“Did you say a Golduck?” June asked, shoving me over roughly with her elbow.

“Ow! Hey!” I said angrily.

“Why, yes I did lil’ missy,” Sinclair responded. “Come on out now, ya hear?” He tossed his Poke Ball and out came a cool new Pokemon.

Golduck. The Duck Pokemon and the evolved form of Psyduck. Golduck are amongst the fastest Pokemon when it comes to speed due to their webbed hands and feet. No longer suffering from suppressed psychic abilities as a Psyduck, when its forehead shines, the full extent of its power is unleashed.

“Wow, a Golduck!” I put away my Pokedex.

Golduck nodded at me with a cry.

Sinclair smiled proudly. “You two youngin’s never did tell me yer names,” Sinclair chuckled.

“Oh, gosh, where are my manners?” June gasped. “My name is June.” She bowed politely.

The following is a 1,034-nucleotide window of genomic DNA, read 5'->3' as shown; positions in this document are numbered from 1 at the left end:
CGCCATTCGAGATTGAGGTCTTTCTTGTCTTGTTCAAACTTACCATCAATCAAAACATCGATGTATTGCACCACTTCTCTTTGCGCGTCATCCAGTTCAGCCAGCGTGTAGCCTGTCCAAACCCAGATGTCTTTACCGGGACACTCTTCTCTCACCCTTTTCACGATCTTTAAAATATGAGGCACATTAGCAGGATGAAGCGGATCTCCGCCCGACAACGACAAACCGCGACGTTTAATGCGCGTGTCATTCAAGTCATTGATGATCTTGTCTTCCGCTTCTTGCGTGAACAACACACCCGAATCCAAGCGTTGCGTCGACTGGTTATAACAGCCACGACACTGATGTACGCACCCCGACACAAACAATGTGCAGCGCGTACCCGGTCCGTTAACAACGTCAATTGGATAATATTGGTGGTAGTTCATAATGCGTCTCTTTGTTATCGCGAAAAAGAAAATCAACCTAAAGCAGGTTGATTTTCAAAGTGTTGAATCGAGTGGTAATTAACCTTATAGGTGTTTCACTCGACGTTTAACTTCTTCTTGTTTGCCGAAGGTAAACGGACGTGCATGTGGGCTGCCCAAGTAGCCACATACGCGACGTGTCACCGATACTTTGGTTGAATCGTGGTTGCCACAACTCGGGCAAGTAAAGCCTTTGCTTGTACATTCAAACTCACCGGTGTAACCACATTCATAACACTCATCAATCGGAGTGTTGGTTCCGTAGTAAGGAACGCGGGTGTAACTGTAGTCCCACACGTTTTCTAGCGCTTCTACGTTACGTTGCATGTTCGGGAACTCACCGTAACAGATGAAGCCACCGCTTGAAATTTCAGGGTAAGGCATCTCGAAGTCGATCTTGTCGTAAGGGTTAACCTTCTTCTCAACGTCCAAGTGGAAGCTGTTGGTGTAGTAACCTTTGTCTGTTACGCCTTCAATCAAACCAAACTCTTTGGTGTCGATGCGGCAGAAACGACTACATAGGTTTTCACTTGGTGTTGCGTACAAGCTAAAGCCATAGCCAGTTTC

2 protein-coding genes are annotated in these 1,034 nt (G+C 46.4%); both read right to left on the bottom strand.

“I’m Gary,” I nodded.

“June and Gary. A pleasure to meet ya. And what brings you out into this part of the world?”“Well, I’m traveling the Kanto region to collect the eight Pokemon Badges I need to enter to Pokemon League and compete in the yearly competition,” I said with a bit more energy than I had moments ago.

“I’m… traveling to… better understand Pokemon and how to raise them to be the best they can be,” June spoke feebly, eyes on the ground. She looked like she might even cry again.

“Trav’lin’ to become a Pokemon Master and learnin’ how to better raise and connect wit’ Pokemon,” Sinclair summed it up. “Well, I don’t know about all those fancy Badges and whatnot but I bet you can learn a ton if you come back with me to mah little village where we hold our own yearly competition.” He winked.

“A competition?” I asked, interested.

“That’s right,” Sinclair boasted with pride. “It’s our yearly Type One competition.”

“Type... One?” I repeated.

“That’s what I said, youngin’,” Sinclair beamed at me. “We have a competition where everybody brings one Pokemon only. Our village is small and not everybody raises Pokemon there, but we have seventeen competitors every year, each with a different type of Pokemon. Ya got it?”